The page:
An Englishman in L.A.
Billy Budd is back, and man, is he pissed. It seems that mean and no-good Los Angeles chewed up and spat out his beloved daughter Jenny, and he is coming to town to kick some ass. Spare and elegant, The Limey is no ordinary revenge tale, and it’s worth watching in no small part just to enjoy director Steven Soderbergh’s (Erin Brockovich, Out of Sight) exercise in unconventional storytelling.
Wilson (Terence Stamp: Bowfinger, The Phantom Menace) — who has spent most of his life in and out of English prisons, mostly for armed robbery — arrives in L.A. with nothing more than a newspaper clipping about the fiery car crash that killed his daughter and the return address on the envelope it arrived in. The address belongs to Ed (Luis Guzmán: Magnolia, The Bone Collector), a friend of Wilson’s daughter, Jenny (Melissa George: Dark City), whom we meet only in silent flashbacks. We never really get the sense that it’s anything other than raging grief that convinces Wilson that Jenny’s demise was no accident, but when he learns from Ed of Jenny’s boyfriend, slimy concert promoter Valentine (Peter Fonda), Wilson makes finding him a top priority.
Wilson’s journey takes him from the criminal underbelly of L.A. to the mansions of the Hollywood Hills, causing trouble wherever he goes, but it’s not so much what he does but how Soderbergh shows it to us that makes The Limey so compelling. The story unfolds in so untypical a fashion that it’s always suspenseful, unpredictable, and surprising. Out-of-sequence shots are worked into the narrative, such as the cuts throughout the film to Wilson, on a plane obviously heading back to England, alternately looking satisfied and miserable — our suspicions about how things may work out in the end keep getting reevaluated every time Soderbergh cuts to this future Wilson. The film is frugal with dialogue to begin with, and oftentimes we watch characters stare at each other in silence while a later conversation between them runs in voiceover — or sometimes we see conversations between characters and then witness their initial meeting later.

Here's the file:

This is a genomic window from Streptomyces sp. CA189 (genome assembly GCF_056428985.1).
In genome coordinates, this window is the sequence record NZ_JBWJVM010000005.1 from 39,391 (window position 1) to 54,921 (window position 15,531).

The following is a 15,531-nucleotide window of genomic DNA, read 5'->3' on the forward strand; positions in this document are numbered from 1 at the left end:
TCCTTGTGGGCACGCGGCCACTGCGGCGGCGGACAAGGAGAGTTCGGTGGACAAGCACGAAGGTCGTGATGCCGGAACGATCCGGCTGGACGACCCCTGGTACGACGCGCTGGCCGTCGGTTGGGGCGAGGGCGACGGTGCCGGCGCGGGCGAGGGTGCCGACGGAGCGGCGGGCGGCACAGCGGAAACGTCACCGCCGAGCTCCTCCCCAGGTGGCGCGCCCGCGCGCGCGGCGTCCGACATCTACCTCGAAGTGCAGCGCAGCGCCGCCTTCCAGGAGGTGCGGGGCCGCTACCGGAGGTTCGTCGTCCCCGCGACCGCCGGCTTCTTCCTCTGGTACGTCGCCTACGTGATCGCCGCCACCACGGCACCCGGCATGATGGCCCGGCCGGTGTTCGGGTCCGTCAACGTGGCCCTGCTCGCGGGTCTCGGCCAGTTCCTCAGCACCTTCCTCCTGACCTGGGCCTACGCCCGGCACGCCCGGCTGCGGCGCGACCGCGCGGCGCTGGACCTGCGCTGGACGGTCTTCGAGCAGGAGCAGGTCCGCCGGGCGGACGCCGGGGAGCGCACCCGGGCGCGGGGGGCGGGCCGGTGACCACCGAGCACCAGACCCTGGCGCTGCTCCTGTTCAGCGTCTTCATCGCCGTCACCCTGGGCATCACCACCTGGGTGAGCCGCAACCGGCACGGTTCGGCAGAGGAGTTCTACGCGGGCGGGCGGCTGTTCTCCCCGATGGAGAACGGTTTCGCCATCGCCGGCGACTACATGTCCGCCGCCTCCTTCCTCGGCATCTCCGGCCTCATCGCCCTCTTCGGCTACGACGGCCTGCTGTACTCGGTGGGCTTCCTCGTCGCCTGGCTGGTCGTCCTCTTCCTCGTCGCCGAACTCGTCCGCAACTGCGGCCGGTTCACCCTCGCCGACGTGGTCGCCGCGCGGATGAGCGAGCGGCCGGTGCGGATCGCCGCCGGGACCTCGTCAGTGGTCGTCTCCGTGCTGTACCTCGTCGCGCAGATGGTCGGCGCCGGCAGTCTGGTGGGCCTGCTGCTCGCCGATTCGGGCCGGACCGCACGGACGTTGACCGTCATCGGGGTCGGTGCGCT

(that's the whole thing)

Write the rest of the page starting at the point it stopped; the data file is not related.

And then, when you’ve come to expect these kinds of very studied, very filmic techniques, Soderbergh will startle you with an almost documentary style, as characters run out of camera range to commit major felonies and then run back into view. And lending to the documentary feel is the old footage of a much younger Stamp worked into Wilson’s memories of the past, of Jenny as a child — like home movies, like Wilson is not a fictional construct.
So why did Soderbergh go from such a daringly told film like The Limey to the disappointingly conventional Erin Brockovich? I’m guessing money. I’m sure Brockovich made more money in its first weekend than The Limey did in its entire run. That’s too bad. I’ll take an off-beat, morally ambiguous film like this one any day over manipulative, supposedly uplifting feel-good junk.